Video: Agile and Scrum Tuning by Jeff Sutherland

Scrum video presentation from Jeff Sutherland (speech from December 2006 but highly relevant). The presentation is really packet with great quotes and inspiration. I wonder if I ever will be motivated to work in traditional big waterfall projects again…

Scrum Tuning: Lessons learned from Scrum implementation at Google

Working software is really the only measure of progress.

It used to be only about 40% of requirements change in the average project in the industry. But in the 2003 report from Stanford that number moved up to between 60 and 65% of requirements change during a project. Google knows this, but some people are still trying to make a plan and then they create a change control group, which is the kiss of death for successful projects these days.

When Rosing started at Google in 2001, “we had management in engineering. And the structure was tending to tell people, No, You can’t do that”. So Google got rid of the managers. Now most engineers work in teams of three, with project leadership rotating among team members. If something isn’t right, even if it’s in a product that has already gone public, teams fix it without asking anyone. (agile principle #5)

“For a while,” Rosing says, “I had 160 direct reports. No managers. It worked because the teams knew what they had to do. That set a cultural bit in people’s heads: You are the boss. Don’t wait to take the hill. Don’t wait to be managed”

And if you fail, fine. On to the next idea. “There’s faith here in the ability of smart, well-motivated people to do the right thing,” Rosing says. “Anything that gets in the way of that is evil”.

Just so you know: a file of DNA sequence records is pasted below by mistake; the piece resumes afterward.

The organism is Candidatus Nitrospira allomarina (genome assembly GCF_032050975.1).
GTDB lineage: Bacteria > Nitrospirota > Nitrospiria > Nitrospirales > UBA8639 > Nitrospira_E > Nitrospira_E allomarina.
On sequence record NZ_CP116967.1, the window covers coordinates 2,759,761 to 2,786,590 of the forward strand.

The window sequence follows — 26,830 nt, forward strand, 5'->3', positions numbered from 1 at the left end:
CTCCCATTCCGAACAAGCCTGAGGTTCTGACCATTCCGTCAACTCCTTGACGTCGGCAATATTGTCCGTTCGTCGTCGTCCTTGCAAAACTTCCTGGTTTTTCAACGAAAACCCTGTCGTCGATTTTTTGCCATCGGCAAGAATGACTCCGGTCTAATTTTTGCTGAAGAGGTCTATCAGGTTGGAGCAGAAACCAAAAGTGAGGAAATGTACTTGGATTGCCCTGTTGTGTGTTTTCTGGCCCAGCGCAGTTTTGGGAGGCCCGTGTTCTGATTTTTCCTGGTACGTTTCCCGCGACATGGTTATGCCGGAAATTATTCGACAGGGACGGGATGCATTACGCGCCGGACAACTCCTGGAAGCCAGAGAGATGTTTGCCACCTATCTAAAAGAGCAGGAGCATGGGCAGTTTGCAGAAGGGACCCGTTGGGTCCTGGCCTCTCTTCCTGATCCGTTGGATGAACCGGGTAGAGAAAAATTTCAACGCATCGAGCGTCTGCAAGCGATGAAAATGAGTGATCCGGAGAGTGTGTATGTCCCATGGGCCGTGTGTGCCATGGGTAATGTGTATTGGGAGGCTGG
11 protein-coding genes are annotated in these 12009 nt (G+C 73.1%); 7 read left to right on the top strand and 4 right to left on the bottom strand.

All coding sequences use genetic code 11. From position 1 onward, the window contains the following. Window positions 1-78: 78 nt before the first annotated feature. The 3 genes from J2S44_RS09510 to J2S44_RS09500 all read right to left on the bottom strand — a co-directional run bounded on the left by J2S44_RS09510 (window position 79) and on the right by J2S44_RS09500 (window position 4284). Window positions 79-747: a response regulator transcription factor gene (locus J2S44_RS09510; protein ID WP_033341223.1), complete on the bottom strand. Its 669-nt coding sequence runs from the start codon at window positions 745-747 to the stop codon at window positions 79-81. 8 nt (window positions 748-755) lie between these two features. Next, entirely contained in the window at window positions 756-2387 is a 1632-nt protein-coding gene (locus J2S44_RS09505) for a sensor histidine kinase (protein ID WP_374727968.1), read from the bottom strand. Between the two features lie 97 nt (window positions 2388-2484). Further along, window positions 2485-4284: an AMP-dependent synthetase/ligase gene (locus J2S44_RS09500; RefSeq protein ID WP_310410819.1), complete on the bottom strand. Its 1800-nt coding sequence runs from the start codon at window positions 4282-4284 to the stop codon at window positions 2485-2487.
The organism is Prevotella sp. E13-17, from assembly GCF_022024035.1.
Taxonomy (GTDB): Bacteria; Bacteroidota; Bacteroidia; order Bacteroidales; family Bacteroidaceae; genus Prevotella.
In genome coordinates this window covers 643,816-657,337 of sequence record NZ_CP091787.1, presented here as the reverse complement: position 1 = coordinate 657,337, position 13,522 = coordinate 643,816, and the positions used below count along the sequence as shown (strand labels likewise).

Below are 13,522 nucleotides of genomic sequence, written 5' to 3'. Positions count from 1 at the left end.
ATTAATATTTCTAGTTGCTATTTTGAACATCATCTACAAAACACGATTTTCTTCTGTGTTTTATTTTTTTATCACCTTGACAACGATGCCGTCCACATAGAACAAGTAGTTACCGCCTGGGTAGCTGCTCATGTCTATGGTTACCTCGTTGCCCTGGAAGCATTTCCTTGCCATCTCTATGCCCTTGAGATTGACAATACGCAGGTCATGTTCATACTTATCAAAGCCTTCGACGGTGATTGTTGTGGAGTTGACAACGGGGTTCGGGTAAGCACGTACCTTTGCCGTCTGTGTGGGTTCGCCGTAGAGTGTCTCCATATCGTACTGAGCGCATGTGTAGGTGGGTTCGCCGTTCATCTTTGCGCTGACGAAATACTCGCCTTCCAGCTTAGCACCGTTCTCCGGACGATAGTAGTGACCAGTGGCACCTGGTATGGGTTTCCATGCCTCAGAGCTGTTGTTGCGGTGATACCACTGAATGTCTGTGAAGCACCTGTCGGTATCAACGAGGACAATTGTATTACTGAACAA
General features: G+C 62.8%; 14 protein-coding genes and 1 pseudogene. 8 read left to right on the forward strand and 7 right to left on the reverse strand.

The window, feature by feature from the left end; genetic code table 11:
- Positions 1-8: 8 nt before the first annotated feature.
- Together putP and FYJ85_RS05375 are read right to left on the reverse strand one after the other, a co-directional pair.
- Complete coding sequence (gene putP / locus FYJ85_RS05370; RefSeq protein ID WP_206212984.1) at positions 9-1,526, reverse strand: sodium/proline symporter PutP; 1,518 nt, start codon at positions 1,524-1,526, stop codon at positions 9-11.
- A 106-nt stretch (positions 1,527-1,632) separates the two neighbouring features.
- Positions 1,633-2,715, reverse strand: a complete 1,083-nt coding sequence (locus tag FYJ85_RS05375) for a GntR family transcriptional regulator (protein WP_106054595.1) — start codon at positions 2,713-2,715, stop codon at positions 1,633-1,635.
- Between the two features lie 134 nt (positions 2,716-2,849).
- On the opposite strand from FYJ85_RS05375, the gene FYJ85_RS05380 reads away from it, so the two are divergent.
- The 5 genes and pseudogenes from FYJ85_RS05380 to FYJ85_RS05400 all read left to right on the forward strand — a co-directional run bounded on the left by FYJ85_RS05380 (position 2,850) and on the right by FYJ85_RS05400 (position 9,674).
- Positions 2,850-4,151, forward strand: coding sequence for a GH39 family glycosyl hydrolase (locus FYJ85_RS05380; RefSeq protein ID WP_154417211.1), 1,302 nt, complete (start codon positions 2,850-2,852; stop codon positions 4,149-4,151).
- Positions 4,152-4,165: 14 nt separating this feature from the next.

(fast company, April 2003)


Other companies don’t have any body in charge — it’s just organic. Maybe it’s where Google and yahoo started… what they found was that didn’t scale.

So yahoo went out and hired some consultants who gave them a big heavy weight process and 300 page specifications.

And when i got there a year or two ago and they said they really hate this. And when they learned about agile and particularly scrum, they said:

“SCRUM will allow us to go back to our organic roots and work in small teams in the same way.

But give us the kind structure that Toyota has where people are empowered but there is a structure there that allows scalability.”

What we see is that scrum is really infinitely scalable. […] It’s actually linearly scalable. IE if you double the number of people you actually double the output of software. It’s the only process that has actually documented this with good data.

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One Response to “Video: Agile and Scrum Tuning by Jeff Sutherland”

  1. Tobias Says:

    Another great video about Scrum et al. from Googles tech talks, but by Ken Schwaber: